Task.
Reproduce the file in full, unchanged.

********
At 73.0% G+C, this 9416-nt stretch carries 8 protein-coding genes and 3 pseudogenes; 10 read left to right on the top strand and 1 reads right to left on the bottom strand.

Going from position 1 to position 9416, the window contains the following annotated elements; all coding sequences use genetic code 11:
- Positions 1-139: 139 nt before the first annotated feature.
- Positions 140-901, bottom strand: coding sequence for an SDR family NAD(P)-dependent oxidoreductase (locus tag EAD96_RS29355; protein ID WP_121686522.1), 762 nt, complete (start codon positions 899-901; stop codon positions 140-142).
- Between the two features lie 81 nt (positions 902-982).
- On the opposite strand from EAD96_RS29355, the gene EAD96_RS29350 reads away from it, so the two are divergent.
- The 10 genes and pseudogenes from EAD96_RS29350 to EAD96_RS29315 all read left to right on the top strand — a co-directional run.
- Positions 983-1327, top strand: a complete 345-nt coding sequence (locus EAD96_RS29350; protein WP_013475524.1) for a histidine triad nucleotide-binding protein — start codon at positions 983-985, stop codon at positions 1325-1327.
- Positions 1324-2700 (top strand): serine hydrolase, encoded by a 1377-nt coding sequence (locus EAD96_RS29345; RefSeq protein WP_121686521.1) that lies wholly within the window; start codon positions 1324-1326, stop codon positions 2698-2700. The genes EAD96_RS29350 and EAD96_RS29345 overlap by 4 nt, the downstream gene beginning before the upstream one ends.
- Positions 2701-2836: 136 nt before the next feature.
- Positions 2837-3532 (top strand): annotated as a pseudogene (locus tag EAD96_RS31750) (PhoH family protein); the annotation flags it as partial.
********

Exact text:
At 73.0% G+C, this 9416-nt stretch carries 8 protein-coding genes and 3 pseudogenes; 10 read left to right on the top strand and 1 reads right to left on the bottom strand.

Going from position 1 to position 9416, the window contains the following annotated elements; all coding sequences use genetic code 11:
- Positions 1-139: 139 nt before the first annotated feature.
- Positions 140-901, bottom strand: coding sequence for an SDR family NAD(P)-dependent oxidoreductase (locus tag EAD96_RS29355; protein ID WP_121686522.1), 762 nt, complete (start codon positions 899-901; stop codon positions 140-142).
- Between the two features lie 81 nt (positions 902-982).
- On the opposite strand from EAD96_RS29355, the gene EAD96_RS29350 reads away from it, so the two are divergent.
- The 10 genes and pseudogenes from EAD96_RS29350 to EAD96_RS29315 all read left to right on the top strand — a co-directional run.
- Positions 983-1327, top strand: a complete 345-nt coding sequence (locus EAD96_RS29350; protein WP_013475524.1) for a histidine triad nucleotide-binding protein — start codon at positions 983-985, stop codon at positions 1325-1327.
- Positions 1324-2700 (top strand): serine hydrolase, encoded by a 1377-nt coding sequence (locus EAD96_RS29345; RefSeq protein WP_121686521.1) that lies wholly within the window; start codon positions 1324-1326, stop codon positions 2698-2700. The genes EAD96_RS29350 and EAD96_RS29345 overlap by 4 nt, the downstream gene beginning before the upstream one ends.
- Positions 2701-2836: 136 nt before the next feature.
- Positions 2837-3532 (top strand): annotated as a pseudogene (locus tag EAD96_RS31750) (PhoH family protein); the annotation flags it as partial.